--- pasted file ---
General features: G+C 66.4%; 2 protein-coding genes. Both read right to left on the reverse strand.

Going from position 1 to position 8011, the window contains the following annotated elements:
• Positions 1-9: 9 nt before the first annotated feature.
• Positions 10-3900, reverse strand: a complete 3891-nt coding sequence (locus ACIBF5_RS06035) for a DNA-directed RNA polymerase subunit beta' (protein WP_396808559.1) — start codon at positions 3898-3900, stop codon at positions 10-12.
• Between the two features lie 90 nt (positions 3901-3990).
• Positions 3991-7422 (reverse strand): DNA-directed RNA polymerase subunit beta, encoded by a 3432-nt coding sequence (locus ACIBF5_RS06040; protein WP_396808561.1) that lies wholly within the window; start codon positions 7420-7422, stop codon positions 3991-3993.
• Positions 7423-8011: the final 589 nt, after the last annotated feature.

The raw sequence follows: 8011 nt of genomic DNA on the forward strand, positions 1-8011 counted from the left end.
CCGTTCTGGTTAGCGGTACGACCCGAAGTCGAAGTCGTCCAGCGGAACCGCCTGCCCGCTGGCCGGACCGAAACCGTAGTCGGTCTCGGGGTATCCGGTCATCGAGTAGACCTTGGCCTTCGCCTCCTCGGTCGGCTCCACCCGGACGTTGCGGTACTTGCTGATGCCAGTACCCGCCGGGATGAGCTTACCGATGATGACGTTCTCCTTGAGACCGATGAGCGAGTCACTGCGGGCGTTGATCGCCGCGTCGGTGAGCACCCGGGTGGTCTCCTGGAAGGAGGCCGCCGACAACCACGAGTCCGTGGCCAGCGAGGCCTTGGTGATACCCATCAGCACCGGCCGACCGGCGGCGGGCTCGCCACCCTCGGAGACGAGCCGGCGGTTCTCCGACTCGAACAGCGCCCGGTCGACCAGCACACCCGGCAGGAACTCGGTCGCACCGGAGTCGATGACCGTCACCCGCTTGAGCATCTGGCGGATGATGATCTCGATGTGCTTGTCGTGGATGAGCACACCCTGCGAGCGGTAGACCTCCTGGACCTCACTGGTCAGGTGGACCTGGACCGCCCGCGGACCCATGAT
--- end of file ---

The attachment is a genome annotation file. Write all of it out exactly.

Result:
General features: G+C 66.4%; 2 protein-coding genes. Both read right to left on the reverse strand.

Going from position 1 to position 8011, the window contains the following annotated elements:
• Positions 1-9: 9 nt before the first annotated feature.
• Positions 10-3900, reverse strand: a complete 3891-nt coding sequence (locus ACIBF5_RS06035) for a DNA-directed RNA polymerase subunit beta' (protein WP_396808559.1) — start codon at positions 3898-3900, stop codon at positions 10-12.
• Between the two features lie 90 nt (positions 3901-3990).
• Positions 3991-7422 (reverse strand): DNA-directed RNA polymerase subunit beta, encoded by a 3432-nt coding sequence (locus ACIBF5_RS06040; protein WP_396808561.1) that lies wholly within the window; start codon positions 7420-7422, stop codon positions 3991-3993.
• Positions 7423-8011: the final 589 nt, after the last annotated feature.

The raw sequence follows: 8011 nt of genomic DNA on the forward strand, positions 1-8011 counted from the left end.
CCGTTCTGGTTAGCGGTACGACCCGAAGTCGAAGTCGTCCAGCGGAACCGCCTGCCCGCTGGCCGGACCGAAACCGTAGTCGGTCTCGGGGTATCCGGTCATCGAGTAGACCTTGGCCTTCGCCTCCTCGGTCGGCTCCACCCGGACGTTGCGGTACTTGCTGATGCCAGTACCCGCCGGGATGAGCTTACCGATGATGACGTTCTCCTTGAGACCGATGAGCGAGTCACTGCGGGCGTTGATCGCCGCGTCGGTGAGCACCCGGGTGGTCTCCTGGAAGGAGGCCGCCGACAACCACGAGTCCGTGGCCAGCGAGGCCTTGGTGATACCCATCAGCACCGGCCGACCGGCGGCGGGCTCGCCACCCTCGGAGACGAGCCGGCGGTTCTCCGACTCGAACAGCGCCCGGTCGACCAGCACACCCGGCAGGAACTCGGTCGCACCGGAGTCGATGACCGTCACCCGCTTGAGCATCTGGCGGATGATGATCTCGATGTGCTTGTCGTGGATGAGCACACCCTGCGAGCGGTAGACCTCCTGGACCTCACTGGTCAGGTGGACCTGGACCGCCCGCGGACCCATGAT